William Hollingsworth Wood was born in Burton-upon-Stather in Lincolnshire on 4th November 1914, the elder child and only son of Edwin Wood. Edwin had started his working life as a blacksmith apprenticed to his father, continuing a family tradition that stretched back at least four generations. After he married, and motivated by his wife Betsy's dissatisfaction with the uncertain earnings of a blacksmith-farmer, Edwin gave up the traditional job in exchange for the better pay of a steel worker in Scunthorpe. William started his education at the local Normanby School and shortly after that, the family moved to Scunthorpe. Later in life they would return to Burton to run the village Post Office.
William, or Billy as he was known to family and friends, was not destined for the rural life. He went to Scunthorpe Grammar School and then on to University College, London, where he earned a First Class Honours Degree in English and gained the annual prize awarded by the Early English Text Society as best student at his college. This achievement was reported in the local newspaper. The newspaper article notes that, even at this time, a teaching career was likely. In truth, as he revealed later, Billy really wanted to try his hand in journalism in Fleet Street, but conditions of his University loan from the local authority required him to teach for at least some time. After training at Westminister College in London, he took up the post of Head of English at Loughborough College School in 1938. At this time, he actually lived at Hazelrigg Hall at Loughborough College, an establishment not connected with the school but use for accommodation. Part of the arrangement was the (not connected to the school) and assumed a role of resident tutor there.
At this point, the Second World War intervened. In 1940, he joined the Engineers. After a spell at Sandhurst, he joined the Royal Armoured Corps and saw service in the Middle East, North Africa, Italy and Austria. In 1942, during a short 48 hour period of leave, he returned home to marry his sweetheart Mary Gwendoline Temple, from Barton-on-Humber, who at the time was nursing at The Middlesex Hospital in London.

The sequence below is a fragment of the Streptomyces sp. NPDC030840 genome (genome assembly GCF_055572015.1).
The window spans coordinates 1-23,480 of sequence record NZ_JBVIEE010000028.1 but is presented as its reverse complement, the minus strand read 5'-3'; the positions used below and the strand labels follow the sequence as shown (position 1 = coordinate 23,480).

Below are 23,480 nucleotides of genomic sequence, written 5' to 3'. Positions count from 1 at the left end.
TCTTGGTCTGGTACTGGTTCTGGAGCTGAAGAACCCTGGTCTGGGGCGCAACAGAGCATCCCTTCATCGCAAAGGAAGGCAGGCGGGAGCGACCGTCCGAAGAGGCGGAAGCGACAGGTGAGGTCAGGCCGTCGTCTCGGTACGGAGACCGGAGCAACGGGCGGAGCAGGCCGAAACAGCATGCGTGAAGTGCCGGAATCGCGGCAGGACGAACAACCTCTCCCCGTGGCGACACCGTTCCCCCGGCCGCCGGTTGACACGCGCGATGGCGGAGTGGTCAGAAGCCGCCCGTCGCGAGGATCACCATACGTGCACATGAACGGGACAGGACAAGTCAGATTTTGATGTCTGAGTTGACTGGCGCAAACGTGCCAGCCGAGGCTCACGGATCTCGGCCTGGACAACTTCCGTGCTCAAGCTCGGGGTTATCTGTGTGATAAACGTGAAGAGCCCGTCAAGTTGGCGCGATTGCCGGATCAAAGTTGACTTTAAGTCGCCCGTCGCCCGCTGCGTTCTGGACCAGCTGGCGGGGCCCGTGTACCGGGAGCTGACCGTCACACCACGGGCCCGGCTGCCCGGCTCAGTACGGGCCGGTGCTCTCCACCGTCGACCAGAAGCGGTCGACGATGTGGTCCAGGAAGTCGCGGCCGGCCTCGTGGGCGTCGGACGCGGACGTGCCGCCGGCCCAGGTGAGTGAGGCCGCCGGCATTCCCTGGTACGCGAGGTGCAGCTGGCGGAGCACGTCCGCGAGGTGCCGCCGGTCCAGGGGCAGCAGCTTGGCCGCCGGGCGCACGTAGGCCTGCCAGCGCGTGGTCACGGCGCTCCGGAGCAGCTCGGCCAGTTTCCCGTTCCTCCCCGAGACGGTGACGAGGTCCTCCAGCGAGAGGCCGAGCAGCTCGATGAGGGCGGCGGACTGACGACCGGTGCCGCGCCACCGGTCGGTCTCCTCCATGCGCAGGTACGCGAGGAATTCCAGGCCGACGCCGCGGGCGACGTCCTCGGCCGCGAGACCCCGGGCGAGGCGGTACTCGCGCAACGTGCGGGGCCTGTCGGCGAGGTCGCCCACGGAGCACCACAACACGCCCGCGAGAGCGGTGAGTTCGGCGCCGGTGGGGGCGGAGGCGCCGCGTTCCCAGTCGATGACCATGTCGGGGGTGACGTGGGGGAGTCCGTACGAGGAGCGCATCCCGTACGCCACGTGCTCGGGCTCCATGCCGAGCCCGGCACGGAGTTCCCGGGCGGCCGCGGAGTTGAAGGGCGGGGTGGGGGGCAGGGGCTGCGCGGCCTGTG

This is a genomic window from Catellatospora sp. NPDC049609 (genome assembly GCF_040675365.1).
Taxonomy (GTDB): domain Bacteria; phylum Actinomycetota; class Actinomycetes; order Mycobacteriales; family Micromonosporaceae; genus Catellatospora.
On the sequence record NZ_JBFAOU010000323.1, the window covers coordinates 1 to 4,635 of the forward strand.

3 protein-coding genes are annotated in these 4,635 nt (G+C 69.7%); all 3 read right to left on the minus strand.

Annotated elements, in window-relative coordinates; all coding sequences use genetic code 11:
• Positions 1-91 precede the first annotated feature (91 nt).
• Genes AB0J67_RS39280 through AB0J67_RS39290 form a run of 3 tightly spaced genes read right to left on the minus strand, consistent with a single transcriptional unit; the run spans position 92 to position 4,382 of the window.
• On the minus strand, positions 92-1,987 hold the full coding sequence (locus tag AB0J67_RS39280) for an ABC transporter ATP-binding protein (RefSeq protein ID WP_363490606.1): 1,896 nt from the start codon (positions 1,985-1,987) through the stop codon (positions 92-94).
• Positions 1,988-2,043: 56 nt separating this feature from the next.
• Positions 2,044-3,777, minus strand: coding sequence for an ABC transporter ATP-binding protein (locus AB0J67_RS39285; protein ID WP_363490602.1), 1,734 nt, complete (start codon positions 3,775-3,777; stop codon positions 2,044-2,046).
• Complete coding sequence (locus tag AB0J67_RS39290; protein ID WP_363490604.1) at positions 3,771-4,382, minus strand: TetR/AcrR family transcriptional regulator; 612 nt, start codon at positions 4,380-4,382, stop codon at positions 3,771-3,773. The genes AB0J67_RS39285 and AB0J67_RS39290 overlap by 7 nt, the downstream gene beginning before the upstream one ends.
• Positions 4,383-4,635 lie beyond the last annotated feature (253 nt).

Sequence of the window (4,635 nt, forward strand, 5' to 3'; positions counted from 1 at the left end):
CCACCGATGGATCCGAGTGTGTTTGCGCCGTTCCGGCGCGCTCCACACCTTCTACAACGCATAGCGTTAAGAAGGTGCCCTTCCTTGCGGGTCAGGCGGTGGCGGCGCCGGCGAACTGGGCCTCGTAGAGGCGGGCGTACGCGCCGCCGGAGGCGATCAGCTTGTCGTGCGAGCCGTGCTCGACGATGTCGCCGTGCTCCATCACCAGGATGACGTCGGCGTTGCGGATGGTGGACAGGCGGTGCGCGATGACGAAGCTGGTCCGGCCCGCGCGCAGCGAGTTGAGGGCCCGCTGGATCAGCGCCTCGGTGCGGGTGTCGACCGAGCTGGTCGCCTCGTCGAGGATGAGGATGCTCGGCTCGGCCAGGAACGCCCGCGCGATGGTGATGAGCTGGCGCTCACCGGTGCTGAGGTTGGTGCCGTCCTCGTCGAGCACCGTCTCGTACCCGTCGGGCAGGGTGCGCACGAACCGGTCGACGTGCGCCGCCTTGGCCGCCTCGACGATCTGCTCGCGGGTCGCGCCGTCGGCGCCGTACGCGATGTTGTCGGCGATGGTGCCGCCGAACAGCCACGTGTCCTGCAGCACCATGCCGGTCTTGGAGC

The desire and flare for writing first showed itself during the war, when he produced and edited (and contributed significant amounts of material to) "Track", the magazine of the Royal Armoured Corps Training Depot (RACTD) in Rieti, north of Rome. (A full set of these magazines were discovered in a dusty old chest after his death. At some stage I may try to include more about them...)
Following the war, Billy returned to Loughborough College School to continue his teaching post. Here he produced his first works: Thring of Uppingham and Stormy Petrel were documentaries written for BBC Birmingham. He also worked on the beginnings of his first books.
However, he became increasing unhappy. His real desire was to make a career of writing, and began to get depressed at what he saw as wasting his life away teaching. Very aware of this problem growing in their life, Mary was the one to find a possible answer. In 1950, a close friend of her family had an elderly and infirm mother who lived alone in a large house in Cornwall, and needed a live-in housekeeper to look after her. Mary, with her nursing background and inclination to hard work, was ideal for the role, and, even though she really did not like the idea, proposed to Billy that they moved. In exchange for her work, the family would live in the old lady's house, and Billy free to write, and hopefully make their fortune.